Looks like those hoping for some clarity on a threshold issue involving ERISA fee litigation will have to wait for another day.
I’m referring, of course, to last week’s ruling by the Supreme Court on the case of Hughes v. Northwestern University et al.—a case that the law firm of Schlichter Bogard & Denton—which seems to have “invented” this class of excessive fee litigation—said was having a “chilling effect” on this type of lawsuit, more precisely their ability to proceed to trial (or settlement). Consequently, ERISA fiduciaries were waiting anxiously for a ruling on the case, which involved allegations that Northwestern University had failed to comply with its fiduciary responsibilities with regard to the options available to plan participants.
Indeed, the allegations in this case weren’t all that different from the litany transgressions outlined in any number of such cases over the years—but in making their case to be heard by the nation’s highest court the plaintiffs’ attorneys (the aforementioned law firm)—had noted (complained?) that suits “with virtually identical” claims were being dismissed out of hand, while other courts were allowing them to go to trial. This they claimed was “…not a factual disagreement about whether the specific allegations at issue clear the pleading hurdle,” but rather “a legal disagreement about where that hurdle should be set.”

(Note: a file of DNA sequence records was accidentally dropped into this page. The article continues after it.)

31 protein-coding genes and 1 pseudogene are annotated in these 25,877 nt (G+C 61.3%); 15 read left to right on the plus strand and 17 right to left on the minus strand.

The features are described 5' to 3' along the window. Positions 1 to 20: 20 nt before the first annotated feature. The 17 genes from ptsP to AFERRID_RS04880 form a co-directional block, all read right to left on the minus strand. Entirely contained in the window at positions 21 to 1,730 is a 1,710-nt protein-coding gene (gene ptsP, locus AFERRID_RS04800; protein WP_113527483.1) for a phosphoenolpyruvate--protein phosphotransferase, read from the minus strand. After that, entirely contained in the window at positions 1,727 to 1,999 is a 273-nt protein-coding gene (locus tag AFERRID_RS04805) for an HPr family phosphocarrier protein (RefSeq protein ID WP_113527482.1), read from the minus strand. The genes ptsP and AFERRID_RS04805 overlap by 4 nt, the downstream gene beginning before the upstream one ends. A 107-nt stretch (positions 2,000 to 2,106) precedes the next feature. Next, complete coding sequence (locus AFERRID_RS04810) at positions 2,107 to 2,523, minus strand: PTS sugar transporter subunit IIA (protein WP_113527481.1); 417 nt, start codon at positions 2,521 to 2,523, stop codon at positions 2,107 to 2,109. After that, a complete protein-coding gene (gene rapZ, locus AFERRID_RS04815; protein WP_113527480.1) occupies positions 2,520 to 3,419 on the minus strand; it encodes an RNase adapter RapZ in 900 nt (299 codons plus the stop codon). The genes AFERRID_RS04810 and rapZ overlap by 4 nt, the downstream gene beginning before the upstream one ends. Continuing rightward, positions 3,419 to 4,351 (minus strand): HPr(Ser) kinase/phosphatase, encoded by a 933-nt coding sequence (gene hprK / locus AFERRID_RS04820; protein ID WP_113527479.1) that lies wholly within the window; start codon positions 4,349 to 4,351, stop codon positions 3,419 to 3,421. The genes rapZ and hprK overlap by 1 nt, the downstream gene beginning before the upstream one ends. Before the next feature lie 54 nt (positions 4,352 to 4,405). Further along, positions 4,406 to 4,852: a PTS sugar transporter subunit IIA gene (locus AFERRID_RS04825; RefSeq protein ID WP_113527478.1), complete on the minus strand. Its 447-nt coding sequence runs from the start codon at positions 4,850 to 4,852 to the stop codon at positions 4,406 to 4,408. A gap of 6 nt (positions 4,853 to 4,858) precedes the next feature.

Consequently. some clarity as to how, and how much, must be established by those who file the suits before they get to take the issue(s) to trial is timely, to say the least. Or, said another way, how much is “enough.”
Rather, the court had merely determined that there were some prudent alternatives on the menu, and that the participants could choose them if they had an issue with those that (allegedly) weren’t as expensive and that, for that district court, was enough.
Author(s): Nevin E Adams, JD
Publication Date: 3 Feb 2022
Publication Site: ASPPA